Bread and pizza crust: It would be very difficult to create a good, freshly baked bread or pizza crust flavor without some contribution from this note. 2,000 ppm is a realistic starting level but even higher levels are feasible, especially in pizza crust flavors.

Cheese: iso-Valeraldehyde can make a useful contribution to all of the diverse catalog of cheese flavors but it is especially helpful for cheese varieties where the cheese making process involves some cooking, such as cheddar or Gruyère. 1,000 ppm is a good level of addition for sharp cheddar cheese flavors, but levels as high as 3,000 ppm are even more effective for a toasted cheddar cheese effect.

Beef: There are close parallels between chicken and beef flavors in respect of their compatibility with iso-valeraldehyde. This ingredient is far more at home in fried and BBQ beef flavors than in stewed beef flavors. 2,000 ppm is a good starting point.

Bacon: Bacon flavors present a challenge because of the need to give a fried impact and the indigestion-inducing effects of some of the most widely (over)used bacon flavor impacts ingredients. 2,000 ppm of iso-Valeraldehyde provides considerable impact and allows the other ingredients to be dropped back to more natural levels.

Mushroom: This ingredient is a more important piece of the jigsaw puzzle of cooked mushroom flavors than of raw mushroom flavors. 1,000 ppm is a good starting point.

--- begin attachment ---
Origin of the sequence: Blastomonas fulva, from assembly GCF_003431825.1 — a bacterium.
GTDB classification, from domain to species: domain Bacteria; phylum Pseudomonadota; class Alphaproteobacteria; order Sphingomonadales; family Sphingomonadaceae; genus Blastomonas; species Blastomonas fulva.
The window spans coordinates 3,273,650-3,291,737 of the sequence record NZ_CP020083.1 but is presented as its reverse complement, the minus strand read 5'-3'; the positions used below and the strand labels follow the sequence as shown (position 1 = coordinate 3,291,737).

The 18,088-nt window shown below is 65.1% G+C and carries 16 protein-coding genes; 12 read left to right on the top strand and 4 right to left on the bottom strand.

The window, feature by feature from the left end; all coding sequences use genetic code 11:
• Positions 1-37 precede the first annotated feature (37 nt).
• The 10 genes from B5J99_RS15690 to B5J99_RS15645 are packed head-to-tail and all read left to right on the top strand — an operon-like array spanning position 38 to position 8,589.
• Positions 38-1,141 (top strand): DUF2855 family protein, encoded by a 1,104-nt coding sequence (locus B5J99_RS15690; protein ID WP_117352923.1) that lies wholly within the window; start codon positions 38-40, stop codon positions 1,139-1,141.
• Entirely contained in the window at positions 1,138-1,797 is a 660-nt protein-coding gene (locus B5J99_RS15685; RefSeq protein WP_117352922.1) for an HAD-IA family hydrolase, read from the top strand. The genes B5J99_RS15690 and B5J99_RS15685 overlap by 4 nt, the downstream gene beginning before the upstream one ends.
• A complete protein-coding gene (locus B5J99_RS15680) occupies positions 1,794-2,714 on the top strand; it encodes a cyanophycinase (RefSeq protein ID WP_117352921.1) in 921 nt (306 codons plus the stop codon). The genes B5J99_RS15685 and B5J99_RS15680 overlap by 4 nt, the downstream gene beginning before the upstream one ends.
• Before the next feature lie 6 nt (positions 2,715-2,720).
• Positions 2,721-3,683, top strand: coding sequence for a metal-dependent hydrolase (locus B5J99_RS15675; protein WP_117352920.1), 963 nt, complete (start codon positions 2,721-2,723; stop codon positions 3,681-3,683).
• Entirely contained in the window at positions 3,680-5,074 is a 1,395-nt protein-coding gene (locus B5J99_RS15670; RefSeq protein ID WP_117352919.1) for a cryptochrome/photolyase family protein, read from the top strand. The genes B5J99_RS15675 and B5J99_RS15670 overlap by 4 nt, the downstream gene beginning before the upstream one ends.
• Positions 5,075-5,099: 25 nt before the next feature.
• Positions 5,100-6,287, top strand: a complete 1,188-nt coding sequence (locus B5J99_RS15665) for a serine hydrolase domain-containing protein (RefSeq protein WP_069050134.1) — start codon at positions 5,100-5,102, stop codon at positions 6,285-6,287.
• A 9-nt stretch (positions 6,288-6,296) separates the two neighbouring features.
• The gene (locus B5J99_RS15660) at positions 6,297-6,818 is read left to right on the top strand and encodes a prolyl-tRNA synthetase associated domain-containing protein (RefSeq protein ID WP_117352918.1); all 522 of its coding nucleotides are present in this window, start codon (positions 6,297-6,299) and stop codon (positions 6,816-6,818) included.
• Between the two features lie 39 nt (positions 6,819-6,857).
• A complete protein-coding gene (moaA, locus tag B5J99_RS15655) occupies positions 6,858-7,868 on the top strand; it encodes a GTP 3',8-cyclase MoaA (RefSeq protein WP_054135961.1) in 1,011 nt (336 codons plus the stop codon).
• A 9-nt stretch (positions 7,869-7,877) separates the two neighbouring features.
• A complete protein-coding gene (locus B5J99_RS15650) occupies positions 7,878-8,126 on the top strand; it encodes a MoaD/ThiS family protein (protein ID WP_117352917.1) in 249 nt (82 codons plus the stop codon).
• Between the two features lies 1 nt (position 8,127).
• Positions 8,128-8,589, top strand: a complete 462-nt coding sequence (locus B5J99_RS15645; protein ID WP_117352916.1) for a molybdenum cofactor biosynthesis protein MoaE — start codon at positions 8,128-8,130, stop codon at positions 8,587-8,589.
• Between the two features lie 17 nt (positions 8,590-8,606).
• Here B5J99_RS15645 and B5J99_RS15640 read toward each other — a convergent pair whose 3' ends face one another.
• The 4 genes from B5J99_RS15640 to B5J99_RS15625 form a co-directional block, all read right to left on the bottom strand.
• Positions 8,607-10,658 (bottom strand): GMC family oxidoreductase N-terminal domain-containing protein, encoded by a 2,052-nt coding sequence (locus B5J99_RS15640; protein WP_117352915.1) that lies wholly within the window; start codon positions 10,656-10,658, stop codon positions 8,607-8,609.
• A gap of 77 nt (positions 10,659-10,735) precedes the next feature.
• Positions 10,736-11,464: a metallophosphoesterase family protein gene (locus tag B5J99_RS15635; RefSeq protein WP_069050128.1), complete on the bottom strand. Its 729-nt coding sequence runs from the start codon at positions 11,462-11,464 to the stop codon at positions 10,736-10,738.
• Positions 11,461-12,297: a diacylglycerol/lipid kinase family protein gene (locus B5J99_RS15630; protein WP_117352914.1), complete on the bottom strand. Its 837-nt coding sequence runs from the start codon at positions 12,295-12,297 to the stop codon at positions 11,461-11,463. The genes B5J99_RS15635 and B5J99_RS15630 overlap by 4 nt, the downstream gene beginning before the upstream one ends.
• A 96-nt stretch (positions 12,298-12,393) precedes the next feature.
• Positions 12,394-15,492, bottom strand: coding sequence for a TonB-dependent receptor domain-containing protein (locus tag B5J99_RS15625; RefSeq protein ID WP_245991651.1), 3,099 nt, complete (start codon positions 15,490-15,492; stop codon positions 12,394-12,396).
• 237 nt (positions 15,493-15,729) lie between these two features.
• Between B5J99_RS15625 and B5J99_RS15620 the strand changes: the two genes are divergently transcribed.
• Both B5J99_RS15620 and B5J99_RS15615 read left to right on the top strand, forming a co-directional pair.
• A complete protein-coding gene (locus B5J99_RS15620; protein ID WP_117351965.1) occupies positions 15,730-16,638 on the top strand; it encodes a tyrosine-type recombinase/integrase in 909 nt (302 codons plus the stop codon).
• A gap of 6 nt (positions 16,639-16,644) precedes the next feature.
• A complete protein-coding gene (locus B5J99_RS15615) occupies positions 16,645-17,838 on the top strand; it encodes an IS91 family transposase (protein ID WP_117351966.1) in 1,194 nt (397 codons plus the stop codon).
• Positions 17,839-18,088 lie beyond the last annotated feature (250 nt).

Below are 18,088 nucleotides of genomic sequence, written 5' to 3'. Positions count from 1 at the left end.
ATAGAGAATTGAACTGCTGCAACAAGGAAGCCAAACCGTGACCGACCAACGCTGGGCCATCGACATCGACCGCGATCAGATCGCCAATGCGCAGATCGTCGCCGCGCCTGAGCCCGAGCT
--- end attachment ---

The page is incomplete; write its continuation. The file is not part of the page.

Lobster: Most types of seafood flavors can be helped by the addition of iso-Valeraldehyde but this is especially true of lobster flavors. 1,000 ppm is the best level to try initially.

Corn chips: The function of iso-Valeraldehyde in corn chip flavors is very similar to the function in French fries flavors, but the best level of addition is rather lower, around 1,000 ppm.

Fried onion: 1,000 ppm also works well in fried onion and fried garlic flavors, enhancing the cooked note and lifting the flavor out of its typically oversweet, heavy profile.

Alcoholic Drink Flavors

Whisky: 500 ppm of iso-Valeraldehyde has a remarkable effect in whisky flavors, simultaneously enhancing the malty effect, brightening the profile and taking the edge off the dominant fusel character.

Rum: Just a moderate addition of this raw material, around 100 ppm, is all that is required to add authenticity to rum flavors, working equally well in light and dark rum profiles.

Brandy and Cognac: Even lower levels, nearer 20 ppm, work well in brandy and Cognac flavors, adding subtly to lift and realism.

Other Flavors

Grape: iso-Valeraldehyde brightens all of the different types of grape flavors, but it is rather more effective in red grape than in white grape styles. 1,000 ppm is a good starting point.

Tomato: This ingredient also serves to lift all types of tomato flavors, working equally well in fresh tomato, such as in tomato puree profiles. 1,000 ppm is also a good starting point here.

Raisin: 200 ppm is a good initial level in raisin and other dried fruit flavors, giving a hint of malt and lifting the profile.

Butter: This ingredient could be helpful in all styles of butter flavors, but it is most interesting in heated butter types. 100 ppm is a useful level.

Peppermint: Even though the best level of addition in peppermint flavors is quite low, around 30 ppm, the brightening effect is very noticeable.

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John Wright

John Wright; johnwrightflavorist@gmail.com